William Cooke Taylor

From A Compendium of Irish Biography, 1878

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Taylor, William Cooke, LL.D., a voluminous writer, was born at Youghal, 16th April 1800. When little more than sixteen he entered Trinity College, Dublin, where he obtained many prizes, graduating B.A. in 1825, and LL.D. in 1835. His first work was a classical geography for the use of Youghal school. His connexion with literature in London commenced in 1828, when he contributed to Pinnock's series a Catechism of the Christian Religion. Thenceforward a constant succession of works, chiefly historical and biographical, flowed from his pen. In Allibone's list they number twenty-six, the last being Memoirs of the House of Orleans, 3 vols., 1849. He was a strenuous advocate for the repeal of the Corn Laws and of the introduction of the system of National Education in Ireland. In politics he was a Whig, "without bitterness or asperity." He was employed by Government in the preparation of several important reports, and was enrolled in Lord Clarendon's Irish administration as Statistician, in which capacity his services were of infinite value.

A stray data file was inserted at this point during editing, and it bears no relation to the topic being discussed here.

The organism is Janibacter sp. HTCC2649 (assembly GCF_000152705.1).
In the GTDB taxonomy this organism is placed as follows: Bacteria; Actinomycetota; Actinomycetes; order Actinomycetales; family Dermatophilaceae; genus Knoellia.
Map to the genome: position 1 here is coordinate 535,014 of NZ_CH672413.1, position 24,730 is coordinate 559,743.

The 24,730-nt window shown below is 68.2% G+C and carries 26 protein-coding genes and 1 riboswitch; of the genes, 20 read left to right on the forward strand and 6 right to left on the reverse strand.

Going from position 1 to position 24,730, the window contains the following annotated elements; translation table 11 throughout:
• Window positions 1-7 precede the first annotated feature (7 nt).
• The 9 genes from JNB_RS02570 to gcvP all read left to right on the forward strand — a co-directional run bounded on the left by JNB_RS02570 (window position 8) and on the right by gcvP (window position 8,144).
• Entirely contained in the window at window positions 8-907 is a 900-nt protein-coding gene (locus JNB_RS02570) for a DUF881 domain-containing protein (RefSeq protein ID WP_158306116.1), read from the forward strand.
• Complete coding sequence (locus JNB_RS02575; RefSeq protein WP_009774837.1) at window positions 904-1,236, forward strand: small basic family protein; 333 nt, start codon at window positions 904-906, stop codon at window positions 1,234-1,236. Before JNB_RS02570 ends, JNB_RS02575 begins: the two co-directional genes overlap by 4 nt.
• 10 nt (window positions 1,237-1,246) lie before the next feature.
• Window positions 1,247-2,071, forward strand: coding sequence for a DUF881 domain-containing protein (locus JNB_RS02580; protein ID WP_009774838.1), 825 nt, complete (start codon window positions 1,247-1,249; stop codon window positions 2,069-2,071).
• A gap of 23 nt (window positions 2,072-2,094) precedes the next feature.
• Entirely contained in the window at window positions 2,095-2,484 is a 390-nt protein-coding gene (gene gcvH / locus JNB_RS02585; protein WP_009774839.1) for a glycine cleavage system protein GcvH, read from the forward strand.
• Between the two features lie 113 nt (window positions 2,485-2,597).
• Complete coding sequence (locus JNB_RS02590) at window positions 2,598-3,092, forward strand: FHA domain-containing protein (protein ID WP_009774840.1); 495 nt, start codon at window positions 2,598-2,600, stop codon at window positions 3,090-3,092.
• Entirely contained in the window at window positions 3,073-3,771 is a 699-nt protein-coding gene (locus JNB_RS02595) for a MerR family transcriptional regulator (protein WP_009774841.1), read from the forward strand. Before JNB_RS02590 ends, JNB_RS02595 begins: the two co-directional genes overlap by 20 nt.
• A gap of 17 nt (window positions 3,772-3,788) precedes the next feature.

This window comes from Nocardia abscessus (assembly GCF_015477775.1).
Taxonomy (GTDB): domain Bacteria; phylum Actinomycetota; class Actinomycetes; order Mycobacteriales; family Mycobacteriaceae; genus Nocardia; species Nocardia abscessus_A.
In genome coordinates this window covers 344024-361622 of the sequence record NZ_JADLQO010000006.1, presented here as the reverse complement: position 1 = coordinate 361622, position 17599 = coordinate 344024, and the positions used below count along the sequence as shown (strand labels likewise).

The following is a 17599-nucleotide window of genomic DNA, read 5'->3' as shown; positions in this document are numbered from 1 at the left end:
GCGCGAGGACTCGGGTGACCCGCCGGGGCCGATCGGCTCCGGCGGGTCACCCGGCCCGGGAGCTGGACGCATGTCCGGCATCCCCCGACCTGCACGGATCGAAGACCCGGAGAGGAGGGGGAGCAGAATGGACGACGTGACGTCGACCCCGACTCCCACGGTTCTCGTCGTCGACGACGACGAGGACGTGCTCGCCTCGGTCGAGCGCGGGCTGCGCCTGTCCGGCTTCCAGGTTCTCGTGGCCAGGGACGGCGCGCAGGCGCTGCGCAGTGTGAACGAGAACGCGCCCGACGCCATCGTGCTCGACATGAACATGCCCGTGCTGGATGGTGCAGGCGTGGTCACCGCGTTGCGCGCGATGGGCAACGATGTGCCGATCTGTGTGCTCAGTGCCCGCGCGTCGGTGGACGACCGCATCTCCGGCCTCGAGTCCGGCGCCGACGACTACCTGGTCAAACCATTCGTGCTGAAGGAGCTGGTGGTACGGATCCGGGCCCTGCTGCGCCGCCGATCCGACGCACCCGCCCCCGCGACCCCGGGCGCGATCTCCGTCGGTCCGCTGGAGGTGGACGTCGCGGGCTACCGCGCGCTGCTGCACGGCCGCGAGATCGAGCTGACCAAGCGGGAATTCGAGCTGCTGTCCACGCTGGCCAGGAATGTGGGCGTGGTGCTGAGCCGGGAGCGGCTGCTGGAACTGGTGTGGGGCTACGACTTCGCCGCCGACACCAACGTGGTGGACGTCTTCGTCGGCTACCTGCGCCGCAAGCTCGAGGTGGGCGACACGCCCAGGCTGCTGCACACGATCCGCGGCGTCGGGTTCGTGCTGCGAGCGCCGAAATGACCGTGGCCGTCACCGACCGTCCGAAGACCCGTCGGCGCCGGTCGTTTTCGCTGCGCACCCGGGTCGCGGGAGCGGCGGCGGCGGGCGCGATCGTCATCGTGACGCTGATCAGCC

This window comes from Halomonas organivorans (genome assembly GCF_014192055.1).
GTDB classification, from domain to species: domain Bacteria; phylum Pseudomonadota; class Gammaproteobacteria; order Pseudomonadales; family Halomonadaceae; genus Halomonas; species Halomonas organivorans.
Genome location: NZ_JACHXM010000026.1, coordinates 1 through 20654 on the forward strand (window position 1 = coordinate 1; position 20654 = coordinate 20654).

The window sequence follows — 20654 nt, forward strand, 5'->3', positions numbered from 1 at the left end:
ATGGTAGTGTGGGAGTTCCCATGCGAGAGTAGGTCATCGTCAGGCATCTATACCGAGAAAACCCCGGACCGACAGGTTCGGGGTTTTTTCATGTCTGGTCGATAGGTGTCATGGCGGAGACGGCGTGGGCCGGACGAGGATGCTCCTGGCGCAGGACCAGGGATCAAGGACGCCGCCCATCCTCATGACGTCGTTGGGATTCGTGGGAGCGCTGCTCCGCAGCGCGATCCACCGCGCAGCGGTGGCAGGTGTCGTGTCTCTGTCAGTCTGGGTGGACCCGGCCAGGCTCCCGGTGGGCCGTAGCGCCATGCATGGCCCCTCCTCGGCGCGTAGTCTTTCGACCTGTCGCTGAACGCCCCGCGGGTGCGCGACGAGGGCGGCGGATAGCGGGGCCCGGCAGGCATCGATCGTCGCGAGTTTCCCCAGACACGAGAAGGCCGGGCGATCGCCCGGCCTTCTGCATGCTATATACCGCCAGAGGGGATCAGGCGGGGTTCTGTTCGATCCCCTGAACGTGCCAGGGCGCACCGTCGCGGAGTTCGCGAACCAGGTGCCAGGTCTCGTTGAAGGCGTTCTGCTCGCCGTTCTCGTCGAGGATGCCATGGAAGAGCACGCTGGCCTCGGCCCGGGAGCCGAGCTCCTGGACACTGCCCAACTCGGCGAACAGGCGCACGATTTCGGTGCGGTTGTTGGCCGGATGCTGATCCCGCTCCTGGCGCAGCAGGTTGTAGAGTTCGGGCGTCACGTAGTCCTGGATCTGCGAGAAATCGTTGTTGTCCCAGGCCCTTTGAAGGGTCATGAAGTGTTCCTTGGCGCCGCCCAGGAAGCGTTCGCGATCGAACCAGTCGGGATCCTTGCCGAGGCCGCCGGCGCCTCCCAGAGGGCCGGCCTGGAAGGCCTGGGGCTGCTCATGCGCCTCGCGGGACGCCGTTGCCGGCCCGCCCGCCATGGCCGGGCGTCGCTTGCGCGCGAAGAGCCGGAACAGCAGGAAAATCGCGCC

He edited the Evening Post, the Government organ in Ireland. He died of cholera in Dublin, 12th September 1849, aged 49, leaving a widow and family, for whose benefit a public subscription was made. The Gentleman's Magazine, in noticing his death, says: "In the fields of miscellaneous literature, he was, for constancy of application, fertility of thought, and variety of subject, quite unrivalled. He did not affect to climb the heights of science, or penetrate the depths of a profound philosophy. Neither his habits nor his inclinations would have led him to any secluded or exclusive application of his powers, even if the exigencies of his position did not require of him a compliance with the demands of the publisher in the line, whatever it was, to interest 'the reading public' He was literally a writer for his daily bread; and the calls upon him, multiplied and various as they were, never found him unprepared... His style was equable and unpretending; always clearly expressive of the thought which it conveyed... On proper occasions he could be touching and pathetic in a very high degree."

Sources

16. Authors, Dictionary of British and American: S. Austin Allibone. 3 vols. Philadelphia, 1859-'71.

146. Gentleman's Magazine. London, 1731-1868.
Gilbert, John T., see Nos. 110, 335.

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